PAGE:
It's clear that the squat reigns supreme amongst exercises, and some might even argue that the front squat is the king of the squats. Whether you agree or not is for you to decide, but here are five reasons you should never skip a front squat day - it'd be a lot worse than missing out on your granny's Christmas cookies (gluten free of course!).
No one desires to resemble The Hunchback of Notre Dame. Front Squatting draws upon the muscles of the upper back and necessitates thoracic extension to keep the barbell on the shoulders; thus, it can aid in averting kyphosis in the thoracic spine if your elbows remain as high as possible throughout the exercise. If only someone had taught Quasimodo how to do a Front Squat!
The front squat is such a great way to get strong and flexible! Why not give it a go if you haven't already? You may even be surprised to find out which areas of your body are less mobile than you thought. When you do a front squat, you'll be pushing your ankles, shoulders, wrists and hips to their limits - something which isn't necessarily the case when you do a back squat, as people often just go through the motion without going fully down.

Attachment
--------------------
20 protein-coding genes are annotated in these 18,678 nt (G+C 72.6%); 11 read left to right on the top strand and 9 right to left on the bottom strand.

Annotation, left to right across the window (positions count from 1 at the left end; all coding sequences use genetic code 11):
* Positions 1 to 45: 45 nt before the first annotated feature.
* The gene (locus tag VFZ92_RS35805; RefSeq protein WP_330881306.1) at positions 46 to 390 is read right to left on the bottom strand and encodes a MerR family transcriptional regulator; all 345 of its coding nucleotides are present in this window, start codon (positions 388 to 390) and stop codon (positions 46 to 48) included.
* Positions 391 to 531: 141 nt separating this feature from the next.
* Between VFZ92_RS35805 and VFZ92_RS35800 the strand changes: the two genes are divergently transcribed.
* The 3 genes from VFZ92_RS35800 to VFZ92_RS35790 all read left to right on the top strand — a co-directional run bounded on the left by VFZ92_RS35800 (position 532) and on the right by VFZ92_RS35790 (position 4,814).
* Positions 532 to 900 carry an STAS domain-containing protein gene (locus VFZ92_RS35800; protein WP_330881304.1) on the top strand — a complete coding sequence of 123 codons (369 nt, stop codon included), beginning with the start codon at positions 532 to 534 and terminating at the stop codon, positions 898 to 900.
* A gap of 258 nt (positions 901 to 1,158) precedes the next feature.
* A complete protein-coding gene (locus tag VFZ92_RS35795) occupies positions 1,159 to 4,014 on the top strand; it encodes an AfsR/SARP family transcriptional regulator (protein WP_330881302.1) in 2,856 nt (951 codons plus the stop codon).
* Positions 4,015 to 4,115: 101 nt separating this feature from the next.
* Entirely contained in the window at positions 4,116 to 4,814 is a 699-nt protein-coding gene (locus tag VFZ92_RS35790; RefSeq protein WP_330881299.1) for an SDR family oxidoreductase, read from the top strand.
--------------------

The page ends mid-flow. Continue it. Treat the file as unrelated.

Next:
The front squat necessitates the load to be rested on your shoulder, not too high and not too low. Leaning too far forward can make the bar fall, but keeping the torso upright puts less strain on the spine, making it a good choice for those with back troubles.
4. Measure of Strength
The front squat is a greater measure of strength than the back squat, since the front squat does not allow cheating. For an even athlete, the ratio between their front and back squats should be around 85%. The front squat requires more quadriceps activity, compared to the posterior dominant movement of the back squat. Therefore, if the athlete's front squat is less than 85% of their back squat, they should increase their front squats and quads.
5. For the CrossFit Athlete
The front squat is highly beneficial for athletes doing CrossFit, as it strengthens the position of the bar on the shoulders which is necessary for movements such as power cleans, cleans, push press, push jerk, split jerk, etc. A sign of weak upper back is bruises on the sternum or collarbones, which can be due to dropping elbows when cleaning or going overhead.